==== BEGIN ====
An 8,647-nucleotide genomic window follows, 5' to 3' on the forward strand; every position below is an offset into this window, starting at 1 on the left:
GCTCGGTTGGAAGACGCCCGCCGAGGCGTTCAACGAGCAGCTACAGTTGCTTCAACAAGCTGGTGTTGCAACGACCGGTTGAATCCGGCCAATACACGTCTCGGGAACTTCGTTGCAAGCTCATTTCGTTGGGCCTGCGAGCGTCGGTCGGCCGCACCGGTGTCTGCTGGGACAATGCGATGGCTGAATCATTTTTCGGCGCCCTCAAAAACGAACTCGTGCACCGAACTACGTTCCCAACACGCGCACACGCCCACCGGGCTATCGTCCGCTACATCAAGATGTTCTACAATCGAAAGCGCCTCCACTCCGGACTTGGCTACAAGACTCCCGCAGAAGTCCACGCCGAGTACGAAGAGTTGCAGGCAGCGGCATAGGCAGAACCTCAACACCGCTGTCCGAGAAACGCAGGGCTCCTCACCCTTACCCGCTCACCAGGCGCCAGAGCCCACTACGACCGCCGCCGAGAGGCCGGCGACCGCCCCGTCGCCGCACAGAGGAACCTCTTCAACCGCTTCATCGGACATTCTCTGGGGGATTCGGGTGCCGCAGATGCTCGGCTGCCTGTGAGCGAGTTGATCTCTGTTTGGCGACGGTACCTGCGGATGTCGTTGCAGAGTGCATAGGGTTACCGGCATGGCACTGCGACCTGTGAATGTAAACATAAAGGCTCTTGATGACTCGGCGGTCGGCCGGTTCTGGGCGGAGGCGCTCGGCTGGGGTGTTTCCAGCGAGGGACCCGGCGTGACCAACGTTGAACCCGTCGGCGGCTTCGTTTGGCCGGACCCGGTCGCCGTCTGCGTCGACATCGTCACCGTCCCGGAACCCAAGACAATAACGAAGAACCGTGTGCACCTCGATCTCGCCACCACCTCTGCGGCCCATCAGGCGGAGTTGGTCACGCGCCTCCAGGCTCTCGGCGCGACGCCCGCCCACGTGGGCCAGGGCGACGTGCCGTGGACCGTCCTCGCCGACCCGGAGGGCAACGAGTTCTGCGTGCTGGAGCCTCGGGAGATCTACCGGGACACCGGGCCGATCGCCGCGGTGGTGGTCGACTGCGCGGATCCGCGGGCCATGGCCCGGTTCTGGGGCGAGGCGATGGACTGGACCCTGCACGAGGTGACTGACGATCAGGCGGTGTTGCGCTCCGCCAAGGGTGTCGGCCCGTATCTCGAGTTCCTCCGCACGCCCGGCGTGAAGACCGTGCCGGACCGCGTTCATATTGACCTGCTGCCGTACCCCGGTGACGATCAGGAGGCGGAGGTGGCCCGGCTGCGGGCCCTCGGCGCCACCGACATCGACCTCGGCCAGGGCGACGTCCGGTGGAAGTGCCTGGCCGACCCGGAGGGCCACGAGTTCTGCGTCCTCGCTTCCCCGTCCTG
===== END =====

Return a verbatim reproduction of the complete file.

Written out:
An 8,647-nucleotide genomic window follows, 5' to 3' on the forward strand; every position below is an offset into this window, starting at 1 on the left:
GCTCGGTTGGAAGACGCCCGCCGAGGCGTTCAACGAGCAGCTACAGTTGCTTCAACAAGCTGGTGTTGCAACGACCGGTTGAATCCGGCCAATACACGTCTCGGGAACTTCGTTGCAAGCTCATTTCGTTGGGCCTGCGAGCGTCGGTCGGCCGCACCGGTGTCTGCTGGGACAATGCGATGGCTGAATCATTTTTCGGCGCCCTCAAAAACGAACTCGTGCACCGAACTACGTTCCCAACACGCGCACACGCCCACCGGGCTATCGTCCGCTACATCAAGATGTTCTACAATCGAAAGCGCCTCCACTCCGGACTTGGCTACAAGACTCCCGCAGAAGTCCACGCCGAGTACGAAGAGTTGCAGGCAGCGGCATAGGCAGAACCTCAACACCGCTGTCCGAGAAACGCAGGGCTCCTCACCCTTACCCGCTCACCAGGCGCCAGAGCCCACTACGACCGCCGCCGAGAGGCCGGCGACCGCCCCGTCGCCGCACAGAGGAACCTCTTCAACCGCTTCATCGGACATTCTCTGGGGGATTCGGGTGCCGCAGATGCTCGGCTGCCTGTGAGCGAGTTGATCTCTGTTTGGCGACGGTACCTGCGGATGTCGTTGCAGAGTGCATAGGGTTACCGGCATGGCACTGCGACCTGTGAATGTAAACATAAAGGCTCTTGATGACTCGGCGGTCGGCCGGTTCTGGGCGGAGGCGCTCGGCTGGGGTGTTTCCAGCGAGGGACCCGGCGTGACCAACGTTGAACCCGTCGGCGGCTTCGTTTGGCCGGACCCGGTCGCCGTCTGCGTCGACATCGTCACCGTCCCGGAACCCAAGACAATAACGAAGAACCGTGTGCACCTCGATCTCGCCACCACCTCTGCGGCCCATCAGGCGGAGTTGGTCACGCGCCTCCAGGCTCTCGGCGCGACGCCCGCCCACGTGGGCCAGGGCGACGTGCCGTGGACCGTCCTCGCCGACCCGGAGGGCAACGAGTTCTGCGTGCTGGAGCCTCGGGAGATCTACCGGGACACCGGGCCGATCGCCGCGGTGGTGGTCGACTGCGCGGATCCGCGGGCCATGGCCCGGTTCTGGGGCGAGGCGATGGACTGGACCCTGCACGAGGTGACTGACGATCAGGCGGTGTTGCGCTCCGCCAAGGGTGTCGGCCCGTATCTCGAGTTCCTCCGCACGCCCGGCGTGAAGACCGTGCCGGACCGCGTTCATATTGACCTGCTGCCGTACCCCGGTGACGATCAGGAGGCGGAGGTGGCCCGGCTGCGGGCCCTCGGCGCCACCGACATCGACCTCGGCCAGGGCGACGTCCGGTGGAAGTGCCTGGCCGACCCGGAGGGCCACGAGTTCTGCGTCCTCGCTTCCCCGTCCTG